The history of Gujarat, began with settlements of the Indus Valley Civilisation that have been found in the region. Gujarat's coastal cities, chiefly Bharuch, served as ports and trading centers in the Nanda, Maurya, Satavahana and Gupta empires as well as Western Kshatrapas period. After the fall of the Gupta empire in the 6th century, Gujarat flourished as an independent Hindu/Buddhist states. The Maitraka dynasty, descended from a Gupta general, ruled from the 6th to the 8th centuries from their capital at Vallabhi, although they were ruled briefly by Harsha during the 7th century. The Arab rulers of Sindh sacked Vallabhi in 770, bringing the Maitraka dynasty to an end. The Gurjara-Pratihara Empire ruled Gujarat after from the 8th-10th centuries. As well as, for some periods the region came under the control of Rashtrakuta Empire and Pala Empire. In 775 the first Parsi (Zoroastrian) refugees arrived in Gujarat from Iran.
During the 10th century, the native Solanki dynasty came to power. Under the Solanki dynasty, Gujarat reached to its greatest extent. The Solankis are believed to be descended from the ancient Chalukya dynasty. The Solanki Dynasty ruled Gujarat until the 13th century.
From 1297 to 1300, Allauddin Khilji, Sultan of Delhi, destroyed Anhilwara and incorporated Gujarat into the Delhi Sultanate. After Timur's sacking of Delhi at the end of the fourteenth century weakened the Sultanate, Gujarat's Rajput Muslim governor Zafar Khan Muzaffar asserted his independence, and his son, Sultan Ahmed Shah (ruled 1411 to 1442), restructured Ahmedabad as the capital. Cambay eclipsed Bharuch as Gujarat's most important trade port. The Sultanate of Gujarat remained independent until 1576, when the Mughal emperor Akbar the Great conquered it and annexed it to the Mughal Empire. The port of Surat become the prominent and main port of India during Mughal rule. Gujarat remained a province of the Mughal empire until the Marathas occupied eastern and central Gujarat in the eighteenth century; Western Gujarat (Kathiawar and Kutch) were divided among numerous local rulers.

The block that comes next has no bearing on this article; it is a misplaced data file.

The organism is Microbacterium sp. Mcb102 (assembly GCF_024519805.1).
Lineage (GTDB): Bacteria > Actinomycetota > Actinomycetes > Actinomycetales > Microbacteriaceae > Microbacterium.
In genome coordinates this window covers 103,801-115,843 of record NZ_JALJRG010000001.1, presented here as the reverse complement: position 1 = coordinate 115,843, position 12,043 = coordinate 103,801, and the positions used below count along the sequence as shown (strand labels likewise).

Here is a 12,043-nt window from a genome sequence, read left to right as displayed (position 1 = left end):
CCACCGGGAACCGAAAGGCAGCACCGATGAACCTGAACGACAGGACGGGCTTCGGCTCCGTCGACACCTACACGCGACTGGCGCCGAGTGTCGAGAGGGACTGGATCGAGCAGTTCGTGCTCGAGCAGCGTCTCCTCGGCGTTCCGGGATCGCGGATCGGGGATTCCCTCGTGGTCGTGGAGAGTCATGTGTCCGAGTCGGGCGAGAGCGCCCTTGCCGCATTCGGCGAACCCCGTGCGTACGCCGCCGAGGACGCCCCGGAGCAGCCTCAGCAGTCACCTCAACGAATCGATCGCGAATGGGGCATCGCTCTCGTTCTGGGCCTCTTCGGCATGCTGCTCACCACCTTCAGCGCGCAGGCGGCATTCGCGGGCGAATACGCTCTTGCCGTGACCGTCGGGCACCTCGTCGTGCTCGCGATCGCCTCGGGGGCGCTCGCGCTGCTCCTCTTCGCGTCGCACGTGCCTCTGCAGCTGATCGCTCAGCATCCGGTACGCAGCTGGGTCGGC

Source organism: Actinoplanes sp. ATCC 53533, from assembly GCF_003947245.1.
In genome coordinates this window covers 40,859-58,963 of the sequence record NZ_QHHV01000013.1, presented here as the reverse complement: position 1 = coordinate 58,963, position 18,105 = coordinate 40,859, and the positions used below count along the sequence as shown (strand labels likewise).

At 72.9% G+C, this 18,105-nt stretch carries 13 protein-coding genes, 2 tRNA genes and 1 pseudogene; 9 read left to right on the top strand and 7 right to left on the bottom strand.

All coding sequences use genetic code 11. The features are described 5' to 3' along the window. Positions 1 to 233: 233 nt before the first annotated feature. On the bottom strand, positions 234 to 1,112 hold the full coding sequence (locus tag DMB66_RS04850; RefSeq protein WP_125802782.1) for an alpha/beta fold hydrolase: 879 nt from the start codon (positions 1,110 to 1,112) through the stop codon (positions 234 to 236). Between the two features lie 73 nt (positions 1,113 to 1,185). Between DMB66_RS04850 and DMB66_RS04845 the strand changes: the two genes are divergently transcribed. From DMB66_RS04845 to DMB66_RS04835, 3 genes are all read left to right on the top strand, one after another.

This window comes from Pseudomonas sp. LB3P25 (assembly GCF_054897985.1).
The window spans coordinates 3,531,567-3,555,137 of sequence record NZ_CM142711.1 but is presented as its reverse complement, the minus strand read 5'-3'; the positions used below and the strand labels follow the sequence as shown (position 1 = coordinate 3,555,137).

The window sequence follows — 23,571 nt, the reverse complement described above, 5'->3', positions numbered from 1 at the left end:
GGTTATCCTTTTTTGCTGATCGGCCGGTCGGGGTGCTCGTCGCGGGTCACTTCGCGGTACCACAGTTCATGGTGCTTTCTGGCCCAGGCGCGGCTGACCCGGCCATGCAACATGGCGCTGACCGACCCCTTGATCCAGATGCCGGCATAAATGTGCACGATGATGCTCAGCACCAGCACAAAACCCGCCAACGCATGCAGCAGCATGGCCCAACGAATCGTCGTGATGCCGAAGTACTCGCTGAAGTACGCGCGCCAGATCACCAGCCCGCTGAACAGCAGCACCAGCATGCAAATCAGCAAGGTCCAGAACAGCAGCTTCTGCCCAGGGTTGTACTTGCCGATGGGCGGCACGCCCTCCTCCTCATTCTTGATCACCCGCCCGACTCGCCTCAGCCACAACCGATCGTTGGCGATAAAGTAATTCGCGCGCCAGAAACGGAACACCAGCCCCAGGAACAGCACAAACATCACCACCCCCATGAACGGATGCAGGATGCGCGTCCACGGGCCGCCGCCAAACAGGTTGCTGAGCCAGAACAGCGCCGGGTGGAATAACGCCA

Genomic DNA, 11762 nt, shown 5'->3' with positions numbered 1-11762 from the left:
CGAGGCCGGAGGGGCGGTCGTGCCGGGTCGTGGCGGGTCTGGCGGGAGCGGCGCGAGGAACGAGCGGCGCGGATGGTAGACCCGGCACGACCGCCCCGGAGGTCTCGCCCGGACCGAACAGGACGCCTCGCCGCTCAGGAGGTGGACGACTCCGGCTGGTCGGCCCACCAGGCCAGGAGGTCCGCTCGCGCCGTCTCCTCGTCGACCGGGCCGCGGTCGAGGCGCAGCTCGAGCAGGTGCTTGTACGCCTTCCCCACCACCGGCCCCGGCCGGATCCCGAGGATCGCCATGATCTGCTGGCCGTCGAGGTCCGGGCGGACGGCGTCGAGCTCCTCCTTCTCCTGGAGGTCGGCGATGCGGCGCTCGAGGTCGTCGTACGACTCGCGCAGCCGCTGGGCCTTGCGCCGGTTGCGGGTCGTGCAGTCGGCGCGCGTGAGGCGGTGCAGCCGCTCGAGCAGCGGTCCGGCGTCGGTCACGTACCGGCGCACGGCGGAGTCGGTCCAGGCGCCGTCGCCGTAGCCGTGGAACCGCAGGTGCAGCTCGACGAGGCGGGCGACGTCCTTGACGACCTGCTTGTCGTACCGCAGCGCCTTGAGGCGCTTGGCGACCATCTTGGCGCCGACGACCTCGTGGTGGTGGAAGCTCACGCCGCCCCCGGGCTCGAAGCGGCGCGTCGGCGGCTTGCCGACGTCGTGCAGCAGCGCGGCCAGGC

Later in 18th century, Gujarat came under control of the Maratha Empire who dominated the politics of India. Pilaji Gaekwad, first ruler of Gaekwad dynasty, established the control over Baroda and much of Gujarat. After the Battle of Panipat in 1761, all Maratha generals established themselves as an autonomous government while keeping the nominal authority of the Peshwas of Pune and the Chhatrapati in Satara. The British East India Company wrested control of much of Gujarat from the Marathas during the Second Anglo-Maratha War. Many local rulers, notably the Maratha Gaekwads of Baroda (Vadodara), made a separate peace with the British and acknowledged British sovereignty in return for retaining local self-rule. Gujarat was placed under the political authority of the Bombay Presidency, with the exception of Baroda state, which had a direct relationship with the Governor-General of India. From 1818 to 1947, most of present-day Gujarat, including Kathiawar, Kutch, and northern and eastern Gujarat were divided into hundreds of princely states, but several districts in central and southern Gujarat, namely Ahmedabad, Broach (Bharuch), Kaira (Kheda), Panchmahal, and Surat, were ruled directly by British officials. Mohandas Gandhi, considered India's "father of the nation", was a Gujarati who led the Indian Independence Movement against the British colonial rule.
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